2018 Paving Program
Roads completed this year include Norman Rd., Gregory Rd., Mahan Dr., portions of Canterbury Turnpike and Rogers Rd. Roads still to be completed this year include Sturtevant St., Everett Ave., Woodrow Ave., Scholes Ave., Alice St., River Ave., Center St., and a portion of Yantic Lane.
Rehabilitation of the Pleasant Street Bridge
The rehabilitation of the Pleasant Street Bridge in Norwichtown has been completed this construction season. The project included replacing the bridge deck and the guide railing, and resurfacing the road. The Federal Highway Administration (FHWA) is funding 80% of the project cost.
Replacement of the Sherman Street Bridges
The preliminary engineering is now complete for the Sherman Street Bridge replacement project. Many people are unaware that there are actually two bridges at this Yantic River crossing - one conveys the main river channel (aka, the Canada Bridge) and the other, approximately 100 feet to the east of the Canada Bridge, conveys overflow water when the Yantic River rises.
The design of the bridges, and permitting is just getting underway. There will be a public informational meeting on the project in 2019, as design progresses.
Rehabilitation of the Sunnyside Street Bridge
The design for the rehabilitation of the historic Sunnyside Street Bridge in the Yantic Village is complete. Construction is scheduled to start in the spring of 2019. The project includes repair of the parapet walls that flank both sides of the bridge, repair of stone turrets on the south side of the bridge, relocating overhead utilities, and resurfacing the road. The Federal Highway Administration (FHWA) is funding 80% of the project cost through the Federal Local Bridge Program, which is administered by the State of Connecticut Department of Transportation (CTDOT).
Vehicle Wash Building
The construction of the vehicle wash building at 50 Clinton Ave. is nearing completion and should be operational in November. This wash building will be capable of washing nearly any City Vehicle. This project was a joint effort with Norwich Public Utilities.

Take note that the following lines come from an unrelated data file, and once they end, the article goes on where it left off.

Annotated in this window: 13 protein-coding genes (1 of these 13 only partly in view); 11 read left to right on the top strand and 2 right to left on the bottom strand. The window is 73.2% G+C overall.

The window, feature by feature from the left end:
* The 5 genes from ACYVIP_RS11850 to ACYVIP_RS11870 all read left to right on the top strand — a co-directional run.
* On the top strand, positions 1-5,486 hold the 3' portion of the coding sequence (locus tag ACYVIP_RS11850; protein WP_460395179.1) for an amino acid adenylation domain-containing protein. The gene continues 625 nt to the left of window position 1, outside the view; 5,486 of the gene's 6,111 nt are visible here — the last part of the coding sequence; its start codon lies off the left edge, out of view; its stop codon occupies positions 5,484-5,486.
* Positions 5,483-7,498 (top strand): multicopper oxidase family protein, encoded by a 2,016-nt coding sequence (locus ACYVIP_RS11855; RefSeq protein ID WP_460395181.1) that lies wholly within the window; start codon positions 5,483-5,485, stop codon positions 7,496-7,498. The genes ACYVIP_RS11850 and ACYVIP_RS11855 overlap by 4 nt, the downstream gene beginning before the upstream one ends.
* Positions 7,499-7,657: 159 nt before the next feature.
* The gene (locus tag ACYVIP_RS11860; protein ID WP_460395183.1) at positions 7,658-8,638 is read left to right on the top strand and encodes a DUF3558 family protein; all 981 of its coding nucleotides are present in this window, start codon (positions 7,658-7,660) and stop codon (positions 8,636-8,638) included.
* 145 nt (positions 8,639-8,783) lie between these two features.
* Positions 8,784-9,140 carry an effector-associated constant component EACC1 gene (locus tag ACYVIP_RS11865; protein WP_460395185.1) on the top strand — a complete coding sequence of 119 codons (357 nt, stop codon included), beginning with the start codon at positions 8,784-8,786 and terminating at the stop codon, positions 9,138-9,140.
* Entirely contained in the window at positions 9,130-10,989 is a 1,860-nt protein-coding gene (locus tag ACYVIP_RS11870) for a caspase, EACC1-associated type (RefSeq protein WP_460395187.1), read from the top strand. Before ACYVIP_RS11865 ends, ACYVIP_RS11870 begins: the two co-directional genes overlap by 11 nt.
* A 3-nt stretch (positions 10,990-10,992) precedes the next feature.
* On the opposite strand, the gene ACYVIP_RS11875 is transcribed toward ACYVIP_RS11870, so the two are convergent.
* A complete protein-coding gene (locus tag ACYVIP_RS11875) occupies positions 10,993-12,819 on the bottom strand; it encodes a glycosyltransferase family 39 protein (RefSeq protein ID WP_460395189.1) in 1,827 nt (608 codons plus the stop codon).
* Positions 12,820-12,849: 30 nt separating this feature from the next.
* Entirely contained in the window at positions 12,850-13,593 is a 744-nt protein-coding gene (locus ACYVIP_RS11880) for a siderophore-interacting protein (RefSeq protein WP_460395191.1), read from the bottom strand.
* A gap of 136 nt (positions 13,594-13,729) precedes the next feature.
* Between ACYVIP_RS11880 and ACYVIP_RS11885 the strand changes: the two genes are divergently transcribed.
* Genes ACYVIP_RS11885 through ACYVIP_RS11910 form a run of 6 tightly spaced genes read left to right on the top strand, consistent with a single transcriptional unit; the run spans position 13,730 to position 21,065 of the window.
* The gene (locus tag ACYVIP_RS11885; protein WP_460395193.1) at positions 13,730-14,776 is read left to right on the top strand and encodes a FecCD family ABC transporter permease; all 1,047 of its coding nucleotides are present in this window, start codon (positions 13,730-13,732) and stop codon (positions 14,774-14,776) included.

Norwich Avenue Sidewalks
This sidewalk project is being funded through a Community Development Block Grant in the amount of $183,000. The proposed sidewalks will run from McKay St. northerly approximately 1,300 feet. Eventually these sidewalks will run to Hunters Road pending future funding. The project will include sidewalks and granite curbing. The design will begin this fall, and the work will be completed in the spring of 2019.
ADA Entrance for Youth Services
This ADA project is being funded through a Community Development Block Grant in the amount of $60,000. The project involves improving the entrance to the recently relocated Youth Services Office in the Recreation building. The project will include a raised platform entrance and ramp from a new handicap parking space. The design will begin this fall, and the work will be completed in the spring of 2019.
Dunham Street Reconstruction
The Public Works Dept. obtained a Local Transportation Capital Improvement Program (LOTCIP), grant for the reconstruction of Dunham Street. The CT Department of Transportation (CDOT) is currently reviewing the application to verify the scope of work. While the City is responsible for the design, the grant will cover 100% of the construction costs. The estimated value of this grant is $2.1M. The survey work has been completed and the design phase has started. A public informational meeting will be scheduled for this winter. A spring 2019 construction start is anticipated.
Downtown Traffic Improvements
The City is conducting a number of studies in the downtown area to determine traffic volumes, road safety data, future economic development planning and a comprehensive review of the downtown traffic patterns. The Public Works Department has applied for two grants to help expedite this process. Future improvements are anticipated to include returning current one-way streets to two way traffic, reducing pedestrian hazard areas, and improving traffic access through downtown by redesigning Franklin Square to accommodate two way traffic along Franklin Street all the way to Main Street.
(Updated October 2018)